Scratch2GPIO

Raspberry Pi have worked with MIT to produce a Scratch2 compatible program that runs standalone on a Pi3 or Pi2 (but not older models or PiZero series).

It comes with basic gpio pin control but I’ve modified this, with help from David Ferguson (@fergusondavid6 ) and Nicole Parrot (@Cleo_QC)   so that it can take advantage of all the features of ScratchGPIO.

The code is considered beta at moment  and block syntax might change so only use it for testing out at moment and to inform discussion on what extra features we can add in with the extra ability of Scratch2 at our disposal 🙂

Grateful thanks to Sarah Lacase (@slmediation) and Darren Townsend (@forrishilier) for testing out the code and finding the bugs 🙂

Installing

With Raspberry Pi connected to Internet

1st of all – make sure your Pi is either up-to-date or your using a 21st Jun 2017 image or later.

Just check that Scratch2 is installed in the programming menu – if not, just do a sudo apt-get install scratch2 from a LX terminal window.

Copy the text below ( left click just before the s of sudo and drag right until all the text in the line as been selected) then right-click and select copy. Open up an LX Terminal window and select Edit and the Paste that into an LX Terminal window and press Enter it to download the installer.

wget https://git.io/vQsDn -O isgh8dev.sh

Once the installer has been downloaded then just type (or copy and paste the text below as before)

sudo bash isgh8dev.sh

 

and press Enter

 

The installer will create 3 desktop icons – the new Scratch2GPIO 8DevPlus one and ScratchGPIO8dev and ScratchGPIO 8DevPlus which is used with a lot of add-on boards.

Using it

Double-click the new Scratch2GPIO 8DevPlus icon and wait till it all loads up.

Click on More Blocks – Add an Extension – select Pi GPIO and click OK.

You should now have a new set of blocks to use that uses (as far as possible) the same syntax as the original ScratchGPIO running on Scratch 1.4

Main differences are

  • The black broadcast blocks should be used to send commands and not the orange control ones
  • You have to send variable changes off to ScratchGPIO yourself as Scratch2 isn’t as clever as its older sibling 🙂 So instead of old method of just changing a variable value e.g:
    set MotorA to 50
    you now would still create a variable called MotorA but to get ScratchGPIO to use its value you’d have to do this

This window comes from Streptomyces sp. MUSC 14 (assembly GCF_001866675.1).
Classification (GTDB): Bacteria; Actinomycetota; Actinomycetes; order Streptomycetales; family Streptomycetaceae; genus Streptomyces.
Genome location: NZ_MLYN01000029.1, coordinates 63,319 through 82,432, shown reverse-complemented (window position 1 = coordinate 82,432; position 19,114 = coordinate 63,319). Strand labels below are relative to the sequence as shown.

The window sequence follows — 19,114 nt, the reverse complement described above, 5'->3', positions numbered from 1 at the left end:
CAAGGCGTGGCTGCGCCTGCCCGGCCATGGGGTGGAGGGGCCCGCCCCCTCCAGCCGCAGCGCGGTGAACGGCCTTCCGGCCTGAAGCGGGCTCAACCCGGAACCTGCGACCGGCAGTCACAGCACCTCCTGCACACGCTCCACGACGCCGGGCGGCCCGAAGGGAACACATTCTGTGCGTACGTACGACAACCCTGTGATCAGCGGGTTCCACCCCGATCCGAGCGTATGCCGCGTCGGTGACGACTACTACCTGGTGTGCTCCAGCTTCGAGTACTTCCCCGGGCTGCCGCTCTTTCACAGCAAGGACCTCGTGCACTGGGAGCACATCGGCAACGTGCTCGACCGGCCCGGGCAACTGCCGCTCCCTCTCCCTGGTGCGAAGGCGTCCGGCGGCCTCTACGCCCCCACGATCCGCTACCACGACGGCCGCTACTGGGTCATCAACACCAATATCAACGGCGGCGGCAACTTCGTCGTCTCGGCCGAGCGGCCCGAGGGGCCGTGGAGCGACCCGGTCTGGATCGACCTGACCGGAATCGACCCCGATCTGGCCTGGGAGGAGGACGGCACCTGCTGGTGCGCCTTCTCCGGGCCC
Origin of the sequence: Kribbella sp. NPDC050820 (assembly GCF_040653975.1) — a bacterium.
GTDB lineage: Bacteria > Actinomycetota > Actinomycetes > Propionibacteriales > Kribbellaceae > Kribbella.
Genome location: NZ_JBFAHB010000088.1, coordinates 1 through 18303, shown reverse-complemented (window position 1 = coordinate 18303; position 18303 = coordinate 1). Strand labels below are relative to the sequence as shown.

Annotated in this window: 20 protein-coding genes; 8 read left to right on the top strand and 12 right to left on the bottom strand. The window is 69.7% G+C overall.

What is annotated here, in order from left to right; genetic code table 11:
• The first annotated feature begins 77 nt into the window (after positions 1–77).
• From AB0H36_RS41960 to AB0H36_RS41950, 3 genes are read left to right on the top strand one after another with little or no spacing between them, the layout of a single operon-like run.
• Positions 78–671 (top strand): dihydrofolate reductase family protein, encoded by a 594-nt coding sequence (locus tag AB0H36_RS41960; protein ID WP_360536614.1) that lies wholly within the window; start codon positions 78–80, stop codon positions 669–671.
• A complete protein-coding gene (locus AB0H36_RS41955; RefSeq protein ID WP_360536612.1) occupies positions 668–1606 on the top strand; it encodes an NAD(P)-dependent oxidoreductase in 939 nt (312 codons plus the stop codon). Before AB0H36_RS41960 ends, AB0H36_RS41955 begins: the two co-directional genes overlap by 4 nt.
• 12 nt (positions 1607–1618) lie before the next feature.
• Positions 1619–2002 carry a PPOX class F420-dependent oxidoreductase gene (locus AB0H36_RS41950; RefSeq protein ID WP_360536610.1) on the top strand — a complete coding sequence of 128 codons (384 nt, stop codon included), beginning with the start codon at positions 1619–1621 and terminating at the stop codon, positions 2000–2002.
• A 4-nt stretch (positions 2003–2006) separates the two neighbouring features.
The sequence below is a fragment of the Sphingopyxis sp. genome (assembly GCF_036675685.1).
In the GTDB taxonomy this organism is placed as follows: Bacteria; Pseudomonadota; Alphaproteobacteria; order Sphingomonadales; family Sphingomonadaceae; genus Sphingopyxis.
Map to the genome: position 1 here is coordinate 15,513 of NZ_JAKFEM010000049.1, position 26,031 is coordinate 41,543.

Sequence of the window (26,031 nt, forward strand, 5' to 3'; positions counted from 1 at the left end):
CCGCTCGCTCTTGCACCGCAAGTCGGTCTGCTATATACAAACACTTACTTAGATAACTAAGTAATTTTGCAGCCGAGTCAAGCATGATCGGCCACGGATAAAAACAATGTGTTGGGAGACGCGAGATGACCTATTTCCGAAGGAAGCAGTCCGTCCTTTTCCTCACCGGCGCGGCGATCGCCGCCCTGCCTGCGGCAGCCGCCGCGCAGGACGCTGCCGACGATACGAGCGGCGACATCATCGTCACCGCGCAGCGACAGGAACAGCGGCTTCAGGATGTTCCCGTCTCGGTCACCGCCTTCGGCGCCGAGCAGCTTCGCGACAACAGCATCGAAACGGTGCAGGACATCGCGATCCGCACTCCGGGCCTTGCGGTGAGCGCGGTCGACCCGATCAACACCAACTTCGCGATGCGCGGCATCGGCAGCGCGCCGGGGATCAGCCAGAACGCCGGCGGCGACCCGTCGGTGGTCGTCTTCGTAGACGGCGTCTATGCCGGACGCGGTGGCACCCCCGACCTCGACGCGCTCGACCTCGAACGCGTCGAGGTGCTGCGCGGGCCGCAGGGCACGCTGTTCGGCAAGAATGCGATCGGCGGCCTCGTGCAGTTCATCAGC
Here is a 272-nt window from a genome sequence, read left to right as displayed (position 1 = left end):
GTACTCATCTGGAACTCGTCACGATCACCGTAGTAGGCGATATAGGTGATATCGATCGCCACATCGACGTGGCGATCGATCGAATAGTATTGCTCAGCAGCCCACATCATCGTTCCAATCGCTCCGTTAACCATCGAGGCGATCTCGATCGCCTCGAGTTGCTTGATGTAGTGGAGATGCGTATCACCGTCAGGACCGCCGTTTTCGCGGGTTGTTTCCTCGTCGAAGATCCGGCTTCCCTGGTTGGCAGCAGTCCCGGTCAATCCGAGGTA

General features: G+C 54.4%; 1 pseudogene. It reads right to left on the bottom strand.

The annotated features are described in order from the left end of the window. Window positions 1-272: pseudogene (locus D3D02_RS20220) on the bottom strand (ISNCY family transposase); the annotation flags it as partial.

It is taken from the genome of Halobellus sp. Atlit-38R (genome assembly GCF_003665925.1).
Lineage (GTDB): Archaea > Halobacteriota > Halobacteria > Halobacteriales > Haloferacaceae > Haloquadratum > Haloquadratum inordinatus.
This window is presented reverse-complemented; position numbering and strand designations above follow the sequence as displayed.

set MotorA to 50 (using red data block)
    set MotorA to MotorA (using black block where first MotorA would be plain text and second MotorA would be the red variable block)(I really need to get some images into this explanation 🙂

The syntax and the type/number of blocks might change so please do not use it to build a long-term project yet 🙂

Ideas and suggestions (and bug reports) VERY welcomed 🙂

Contact me via posting comment on this post or twitter @cymplecy or email simplecy@googlemail.com

 

You may also like...

6 Responses

  1. AlanCairns says:

    I’m very interested in using MQTT with Scratch 2. I have managed to send and receive MQTT messages using scratchClient but would very much like to try your system. I have the mosquito broker running permanently on a Pi 2 with the Stretch OS.

    I am trying to encourage my two grandsons 10yrs and 12yrs experiment with Scratch and IoT devices. The idea is to use Scratch 2 to communicate with other devices using MQTT. This would include a Pi running the Node-Red application.

    You say on your website that you have built in the capability of using MQTT in ScratchGPIO for the Raspberry Pi and that it is currently available for testing in dev version. Can you tell me how I can get this version?

    • cymplecy says:

      I’m very sorry that I’ve not been checking my blog for comments

      Its in the standard ScratchGPIO8 version nowadays – I’ve amended the post

      Sorry about the delay again

      Simon

  2. Inner Peace says:

    How do I run the MCP23017 on Scratch 2 with those new features installed?

  3. Rudolf Schenke says:

    How can the “set … to …” block be used? From my understanding: The first entry should hold a pin number, the second one a value?! But I get it not work. Please give idea.

  4. Tharun says:

    Hello Simon,

    I would like to know if scratch language can be used to collect data from a sensor, say humidity and temperature (DHT11), through raspberry pi. I understand we could do it through python but would it be possible with scratch to read the data from any sensor? It would be very helpful if you could direct me on how to go about it.

    We are trying to teach middle school children on using raspberry pi to collect data from various sensors and trying to develope content for the same. I’m aware of sense HAT addon but we’d like to be more versatile on sensors, with scratch.

    PS: I didn’t know how to contact you and hence you find me in the comments section. Thank you for putting up this blog, this definitely bridges the gaps in many ways!

    Thanking you,
    Tharun.

Leave a Reply

Your email address will not be published. Required fields are marked *